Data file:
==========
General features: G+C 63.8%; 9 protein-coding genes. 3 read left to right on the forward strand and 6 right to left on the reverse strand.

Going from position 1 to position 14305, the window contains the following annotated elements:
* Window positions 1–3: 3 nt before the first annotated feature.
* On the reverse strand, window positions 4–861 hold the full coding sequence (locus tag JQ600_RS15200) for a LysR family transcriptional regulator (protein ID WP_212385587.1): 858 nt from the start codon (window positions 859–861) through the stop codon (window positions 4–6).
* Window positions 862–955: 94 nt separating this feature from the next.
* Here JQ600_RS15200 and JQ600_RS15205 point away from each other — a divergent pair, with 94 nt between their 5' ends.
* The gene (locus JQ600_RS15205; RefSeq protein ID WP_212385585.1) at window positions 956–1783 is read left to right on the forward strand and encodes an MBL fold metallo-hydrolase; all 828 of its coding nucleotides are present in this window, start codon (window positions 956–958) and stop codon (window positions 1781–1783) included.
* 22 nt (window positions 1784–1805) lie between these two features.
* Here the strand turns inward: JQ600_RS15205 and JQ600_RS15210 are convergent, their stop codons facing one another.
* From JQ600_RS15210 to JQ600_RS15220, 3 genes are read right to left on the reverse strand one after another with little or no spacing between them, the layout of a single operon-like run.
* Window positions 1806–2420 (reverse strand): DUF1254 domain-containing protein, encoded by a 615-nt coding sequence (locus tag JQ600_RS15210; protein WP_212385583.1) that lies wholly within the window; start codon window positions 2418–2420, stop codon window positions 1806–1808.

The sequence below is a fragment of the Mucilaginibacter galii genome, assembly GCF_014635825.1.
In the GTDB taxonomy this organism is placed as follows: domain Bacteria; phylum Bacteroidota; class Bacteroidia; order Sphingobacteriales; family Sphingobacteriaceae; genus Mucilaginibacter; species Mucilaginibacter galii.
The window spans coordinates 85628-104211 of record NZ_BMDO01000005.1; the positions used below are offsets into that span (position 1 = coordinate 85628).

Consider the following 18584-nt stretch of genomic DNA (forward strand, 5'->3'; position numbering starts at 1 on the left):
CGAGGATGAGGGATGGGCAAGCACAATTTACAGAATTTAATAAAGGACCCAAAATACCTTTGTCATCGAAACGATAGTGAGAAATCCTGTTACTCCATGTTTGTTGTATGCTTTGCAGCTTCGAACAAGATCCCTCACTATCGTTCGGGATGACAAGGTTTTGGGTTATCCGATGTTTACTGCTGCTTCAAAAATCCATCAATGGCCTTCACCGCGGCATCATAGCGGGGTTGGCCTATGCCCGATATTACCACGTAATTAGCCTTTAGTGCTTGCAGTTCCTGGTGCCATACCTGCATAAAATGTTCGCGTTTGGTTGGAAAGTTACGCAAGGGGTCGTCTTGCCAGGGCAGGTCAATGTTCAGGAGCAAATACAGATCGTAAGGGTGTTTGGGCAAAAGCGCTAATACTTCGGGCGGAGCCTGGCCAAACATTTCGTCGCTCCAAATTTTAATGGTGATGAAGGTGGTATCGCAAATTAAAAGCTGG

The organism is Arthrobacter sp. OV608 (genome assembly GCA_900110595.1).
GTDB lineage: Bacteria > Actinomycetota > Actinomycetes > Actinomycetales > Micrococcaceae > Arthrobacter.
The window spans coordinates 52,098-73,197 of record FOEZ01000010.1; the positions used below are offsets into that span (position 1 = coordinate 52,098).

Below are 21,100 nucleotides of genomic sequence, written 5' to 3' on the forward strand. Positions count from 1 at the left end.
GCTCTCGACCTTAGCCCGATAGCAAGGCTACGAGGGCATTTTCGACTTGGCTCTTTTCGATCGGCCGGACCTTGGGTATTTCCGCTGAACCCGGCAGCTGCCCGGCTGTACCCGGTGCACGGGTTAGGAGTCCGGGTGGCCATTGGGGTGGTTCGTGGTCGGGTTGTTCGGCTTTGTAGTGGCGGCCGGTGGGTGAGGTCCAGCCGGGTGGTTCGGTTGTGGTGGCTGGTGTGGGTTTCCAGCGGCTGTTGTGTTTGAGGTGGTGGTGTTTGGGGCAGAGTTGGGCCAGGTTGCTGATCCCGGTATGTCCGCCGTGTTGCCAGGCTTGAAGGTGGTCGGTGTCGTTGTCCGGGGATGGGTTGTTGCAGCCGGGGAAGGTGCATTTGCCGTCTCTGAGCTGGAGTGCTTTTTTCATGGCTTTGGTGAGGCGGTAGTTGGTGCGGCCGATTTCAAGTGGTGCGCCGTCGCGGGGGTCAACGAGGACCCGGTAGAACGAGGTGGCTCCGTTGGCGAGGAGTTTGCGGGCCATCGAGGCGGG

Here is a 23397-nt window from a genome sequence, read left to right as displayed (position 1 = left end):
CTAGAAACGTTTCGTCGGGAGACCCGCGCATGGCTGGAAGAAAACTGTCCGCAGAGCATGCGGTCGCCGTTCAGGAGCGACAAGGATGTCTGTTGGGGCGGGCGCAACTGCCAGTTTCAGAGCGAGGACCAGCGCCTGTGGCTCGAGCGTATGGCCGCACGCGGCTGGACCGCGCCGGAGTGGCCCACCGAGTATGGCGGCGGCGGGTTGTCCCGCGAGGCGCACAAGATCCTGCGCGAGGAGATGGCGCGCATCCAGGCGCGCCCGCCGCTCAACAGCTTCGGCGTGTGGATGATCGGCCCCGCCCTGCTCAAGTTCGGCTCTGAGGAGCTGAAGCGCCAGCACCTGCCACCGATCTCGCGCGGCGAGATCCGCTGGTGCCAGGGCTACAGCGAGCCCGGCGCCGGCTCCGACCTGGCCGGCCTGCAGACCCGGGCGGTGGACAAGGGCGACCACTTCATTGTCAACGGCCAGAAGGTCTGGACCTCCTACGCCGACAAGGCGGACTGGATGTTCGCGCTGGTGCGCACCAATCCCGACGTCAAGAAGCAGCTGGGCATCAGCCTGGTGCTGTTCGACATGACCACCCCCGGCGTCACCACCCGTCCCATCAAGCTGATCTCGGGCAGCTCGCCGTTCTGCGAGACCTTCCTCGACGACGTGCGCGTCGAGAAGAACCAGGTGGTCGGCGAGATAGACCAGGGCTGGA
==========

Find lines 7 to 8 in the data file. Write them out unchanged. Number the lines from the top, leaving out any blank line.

* The gene (locus JQ600_RS15205; RefSeq protein ID WP_212385585.1) at window positions 956–1783 is read left to right on the forward strand and encodes an MBL fold metallo-hydrolase; all 828 of its coding nucleotides are present in this window, start codon (window positions 956–958) and stop codon (window positions 1781–1783) included.
* 22 nt (window positions 1784–1805) lie between these two features.